Real Estate News

Boston gentrification over the past 15 years, in one map

Gentrification can be tough to define, but this map relies on home values and other metrics.

Gentrification can be tough to define, but this map relies on home values and other metrics. (Pictured: Fort Point) David L Ryan/Globe Staff

Over the past few years, gentrification has become a reality for many of Boston’s neighborhoods. However, the exact definition of “gentrification’’ is so slippery it’s not always clear exactly where it’s happening.

In general, gentrification happens in affordable, working class neighborhoods, like East Boston, South Boston, and parts of Dorchester, when they start to attract people with higher median incomes and more education.

In turn, rents and home prices increase, forcing out (in the worst-case version of the process) many low-income families.

A Governing magazine report, published in February 2015 and recently highlighted by Curbed Boston, sheds some light on the specifics of gentrification’s creep through Boston. The magazine looked at census data to discover what tracts (basically smaller, more specific neighborhoods) in Boston have gentrified over the course of 2000 to 2015.

Governing’s interactive map. – Screenshot

Governing decided to first find the tracts that had a median home value and a median household income both in the bottom 40th percentile of all tracts in the city in 2000.


Then, to see if those tracts had in fact gentrified, Governing looked at the present data to determine the inflation-adjusted median home values and the percentage of adults with bachelors’ degrees.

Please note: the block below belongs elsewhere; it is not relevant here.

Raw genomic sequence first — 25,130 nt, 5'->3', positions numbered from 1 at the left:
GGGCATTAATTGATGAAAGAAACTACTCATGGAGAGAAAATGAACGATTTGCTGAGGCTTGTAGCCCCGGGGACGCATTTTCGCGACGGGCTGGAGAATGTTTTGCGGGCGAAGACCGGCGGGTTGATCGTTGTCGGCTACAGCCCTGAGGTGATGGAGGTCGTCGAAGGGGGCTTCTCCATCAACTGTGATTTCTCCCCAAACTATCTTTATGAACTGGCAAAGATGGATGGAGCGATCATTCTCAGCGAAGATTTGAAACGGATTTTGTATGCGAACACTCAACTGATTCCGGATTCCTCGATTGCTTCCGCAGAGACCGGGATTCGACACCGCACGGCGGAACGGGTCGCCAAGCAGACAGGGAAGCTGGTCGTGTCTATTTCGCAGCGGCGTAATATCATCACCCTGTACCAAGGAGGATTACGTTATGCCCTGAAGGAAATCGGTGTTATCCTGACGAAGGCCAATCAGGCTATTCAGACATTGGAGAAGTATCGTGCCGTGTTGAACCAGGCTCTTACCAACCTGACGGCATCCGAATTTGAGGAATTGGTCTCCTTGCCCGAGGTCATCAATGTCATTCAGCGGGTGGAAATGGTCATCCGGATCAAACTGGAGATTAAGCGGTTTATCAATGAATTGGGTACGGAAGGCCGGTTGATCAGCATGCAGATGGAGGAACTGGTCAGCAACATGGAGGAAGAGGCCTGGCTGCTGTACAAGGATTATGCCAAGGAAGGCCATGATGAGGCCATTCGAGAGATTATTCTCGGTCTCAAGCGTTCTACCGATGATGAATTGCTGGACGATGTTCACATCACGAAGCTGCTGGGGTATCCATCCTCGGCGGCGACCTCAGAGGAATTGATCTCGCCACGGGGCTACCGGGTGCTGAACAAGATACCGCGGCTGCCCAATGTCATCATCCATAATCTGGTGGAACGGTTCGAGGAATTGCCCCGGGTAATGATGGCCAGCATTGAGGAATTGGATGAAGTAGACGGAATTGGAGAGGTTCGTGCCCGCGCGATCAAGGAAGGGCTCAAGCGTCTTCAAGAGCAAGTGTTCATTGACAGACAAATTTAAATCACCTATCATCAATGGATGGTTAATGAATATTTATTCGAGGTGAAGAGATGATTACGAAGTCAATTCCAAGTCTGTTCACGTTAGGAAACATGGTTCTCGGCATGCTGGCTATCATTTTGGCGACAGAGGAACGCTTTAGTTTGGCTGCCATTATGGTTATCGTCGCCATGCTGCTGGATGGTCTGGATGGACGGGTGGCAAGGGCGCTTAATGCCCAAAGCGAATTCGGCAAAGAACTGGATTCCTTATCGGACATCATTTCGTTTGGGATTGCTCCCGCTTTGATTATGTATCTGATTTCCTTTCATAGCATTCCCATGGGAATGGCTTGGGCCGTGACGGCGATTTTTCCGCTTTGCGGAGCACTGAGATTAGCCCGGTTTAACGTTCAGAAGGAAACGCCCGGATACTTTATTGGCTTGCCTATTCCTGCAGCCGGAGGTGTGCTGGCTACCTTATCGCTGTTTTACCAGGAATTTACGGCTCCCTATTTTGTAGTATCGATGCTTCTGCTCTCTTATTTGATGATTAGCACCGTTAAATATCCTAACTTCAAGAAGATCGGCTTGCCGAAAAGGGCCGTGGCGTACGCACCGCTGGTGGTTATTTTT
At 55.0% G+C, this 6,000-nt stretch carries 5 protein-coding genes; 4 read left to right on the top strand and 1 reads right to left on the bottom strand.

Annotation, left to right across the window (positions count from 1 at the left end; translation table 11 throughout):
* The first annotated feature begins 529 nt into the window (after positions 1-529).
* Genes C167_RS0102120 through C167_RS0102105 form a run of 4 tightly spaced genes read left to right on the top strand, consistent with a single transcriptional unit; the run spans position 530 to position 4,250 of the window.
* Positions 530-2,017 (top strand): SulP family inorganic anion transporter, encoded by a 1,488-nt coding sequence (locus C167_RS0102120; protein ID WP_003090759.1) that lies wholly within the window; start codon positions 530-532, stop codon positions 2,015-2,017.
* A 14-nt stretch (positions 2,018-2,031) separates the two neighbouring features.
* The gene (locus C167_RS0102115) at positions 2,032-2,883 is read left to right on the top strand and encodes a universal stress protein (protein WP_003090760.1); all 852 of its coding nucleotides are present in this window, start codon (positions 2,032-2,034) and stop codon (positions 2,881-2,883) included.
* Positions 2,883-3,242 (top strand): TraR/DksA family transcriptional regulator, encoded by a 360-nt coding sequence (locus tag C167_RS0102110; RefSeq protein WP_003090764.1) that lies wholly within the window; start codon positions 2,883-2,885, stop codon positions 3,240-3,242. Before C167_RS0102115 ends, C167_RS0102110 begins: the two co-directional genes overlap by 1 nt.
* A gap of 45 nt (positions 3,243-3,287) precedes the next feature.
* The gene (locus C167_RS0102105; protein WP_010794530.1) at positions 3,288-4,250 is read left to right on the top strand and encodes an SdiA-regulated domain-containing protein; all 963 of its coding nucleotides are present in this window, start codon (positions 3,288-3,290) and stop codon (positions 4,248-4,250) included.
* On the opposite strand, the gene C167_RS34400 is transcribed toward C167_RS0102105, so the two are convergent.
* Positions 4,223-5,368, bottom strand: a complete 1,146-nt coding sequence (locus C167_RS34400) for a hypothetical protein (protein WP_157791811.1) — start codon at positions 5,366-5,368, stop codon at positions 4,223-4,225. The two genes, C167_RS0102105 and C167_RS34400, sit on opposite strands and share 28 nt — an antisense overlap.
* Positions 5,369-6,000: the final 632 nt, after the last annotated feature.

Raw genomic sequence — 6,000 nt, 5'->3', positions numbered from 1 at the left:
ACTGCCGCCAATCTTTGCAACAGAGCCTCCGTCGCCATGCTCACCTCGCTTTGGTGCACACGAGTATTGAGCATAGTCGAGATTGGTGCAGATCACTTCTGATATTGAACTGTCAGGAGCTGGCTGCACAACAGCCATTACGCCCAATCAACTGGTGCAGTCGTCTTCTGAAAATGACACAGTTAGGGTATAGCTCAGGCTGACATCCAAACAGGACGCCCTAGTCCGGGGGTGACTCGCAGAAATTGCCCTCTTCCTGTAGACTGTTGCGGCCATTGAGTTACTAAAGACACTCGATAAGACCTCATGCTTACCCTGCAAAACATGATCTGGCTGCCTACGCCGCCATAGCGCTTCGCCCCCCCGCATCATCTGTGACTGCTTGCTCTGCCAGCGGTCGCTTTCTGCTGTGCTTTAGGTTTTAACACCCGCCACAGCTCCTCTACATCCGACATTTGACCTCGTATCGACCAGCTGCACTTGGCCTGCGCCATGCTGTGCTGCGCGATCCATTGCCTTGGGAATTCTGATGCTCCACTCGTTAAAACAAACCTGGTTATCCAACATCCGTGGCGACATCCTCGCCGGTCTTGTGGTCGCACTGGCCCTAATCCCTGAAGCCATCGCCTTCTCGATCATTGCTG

To be considered gentrified, the tract must have made its way to the top third of neighborhoods in terms of home value by 2015.

In Boston, 21.1 percent of the tracts which were eligible to gentrify did so, which is quite a bit lower than other large cities, like Portland, Oregon (58.1 percent) and Washington, D.C. (51.9 percent).

Some of the neighborhoods that did gentrify saw home prices rise over 50 percent between 2000 and 2015.

In the Fort Point/South Boston area (tract 612), home prices rose 89 percent, the population just about doubled, and the percentage of adults with bachelors degrees increased from around 30 percent to 70 percent.

One tract overlaying the Fenway area saw home prices rise 65 percent between 2000 and 2015. Another, smaller tract bounded by Jersey Street, Peterborough Street and Park Drive saw the median value rise 112 percent to $384,100.

From 1990 to 2000, by contrast, only 6.7 percent of Boston’s eligible tracts gentrified.

You can look at Governing’s interactive map to see which neighborhoods gentrified in Boston and how much home values went up.


This discussion has ended. Please join elsewhere on